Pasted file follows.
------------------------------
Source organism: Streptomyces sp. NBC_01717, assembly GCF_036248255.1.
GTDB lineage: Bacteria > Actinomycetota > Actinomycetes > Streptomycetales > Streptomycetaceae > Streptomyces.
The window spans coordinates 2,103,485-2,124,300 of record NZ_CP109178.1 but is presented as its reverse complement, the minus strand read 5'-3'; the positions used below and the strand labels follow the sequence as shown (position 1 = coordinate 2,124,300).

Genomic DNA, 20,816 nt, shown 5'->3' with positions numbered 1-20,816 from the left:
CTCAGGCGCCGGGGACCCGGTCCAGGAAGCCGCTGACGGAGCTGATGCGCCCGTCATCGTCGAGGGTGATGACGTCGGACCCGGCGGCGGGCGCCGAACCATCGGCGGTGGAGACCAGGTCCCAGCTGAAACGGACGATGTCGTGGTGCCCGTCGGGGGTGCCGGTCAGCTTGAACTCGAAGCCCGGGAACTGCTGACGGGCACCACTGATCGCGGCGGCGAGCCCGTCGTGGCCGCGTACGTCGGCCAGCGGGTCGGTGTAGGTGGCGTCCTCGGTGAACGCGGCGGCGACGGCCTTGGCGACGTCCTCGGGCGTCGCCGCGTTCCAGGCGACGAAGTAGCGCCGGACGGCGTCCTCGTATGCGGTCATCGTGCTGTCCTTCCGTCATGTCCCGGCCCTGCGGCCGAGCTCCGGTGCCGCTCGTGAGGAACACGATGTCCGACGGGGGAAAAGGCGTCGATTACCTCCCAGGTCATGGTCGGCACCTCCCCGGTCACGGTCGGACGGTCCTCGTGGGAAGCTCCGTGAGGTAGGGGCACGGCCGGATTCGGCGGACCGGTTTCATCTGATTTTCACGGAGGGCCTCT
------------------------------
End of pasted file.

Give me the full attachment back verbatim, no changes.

Source organism: Streptomyces sp. NBC_01717, assembly GCF_036248255.1.
GTDB lineage: Bacteria > Actinomycetota > Actinomycetes > Streptomycetales > Streptomycetaceae > Streptomyces.
The window spans coordinates 2,103,485-2,124,300 of record NZ_CP109178.1 but is presented as its reverse complement, the minus strand read 5'-3'; the positions used below and the strand labels follow the sequence as shown (position 1 = coordinate 2,124,300).

Genomic DNA, 20,816 nt, shown 5'->3' with positions numbered 1-20,816 from the left:
CTCAGGCGCCGGGGACCCGGTCCAGGAAGCCGCTGACGGAGCTGATGCGCCCGTCATCGTCGAGGGTGATGACGTCGGACCCGGCGGCGGGCGCCGAACCATCGGCGGTGGAGACCAGGTCCCAGCTGAAACGGACGATGTCGTGGTGCCCGTCGGGGGTGCCGGTCAGCTTGAACTCGAAGCCCGGGAACTGCTGACGGGCACCACTGATCGCGGCGGCGAGCCCGTCGTGGCCGCGTACGTCGGCCAGCGGGTCGGTGTAGGTGGCGTCCTCGGTGAACGCGGCGGCGACGGCCTTGGCGACGTCCTCGGGCGTCGCCGCGTTCCAGGCGACGAAGTAGCGCCGGACGGCGTCCTCGTATGCGGTCATCGTGCTGTCCTTCCGTCATGTCCCGGCCCTGCGGCCGAGCTCCGGTGCCGCTCGTGAGGAACACGATGTCCGACGGGGGAAAAGGCGTCGATTACCTCCCAGGTCATGGTCGGCACCTCCCCGGTCACGGTCGGACGGTCCTCGTGGGAAGCTCCGTGAGGTAGGGGCACGGCCGGATTCGGCGGACCGGTTTCATCTGATTTTCACGGAGGGCCTCT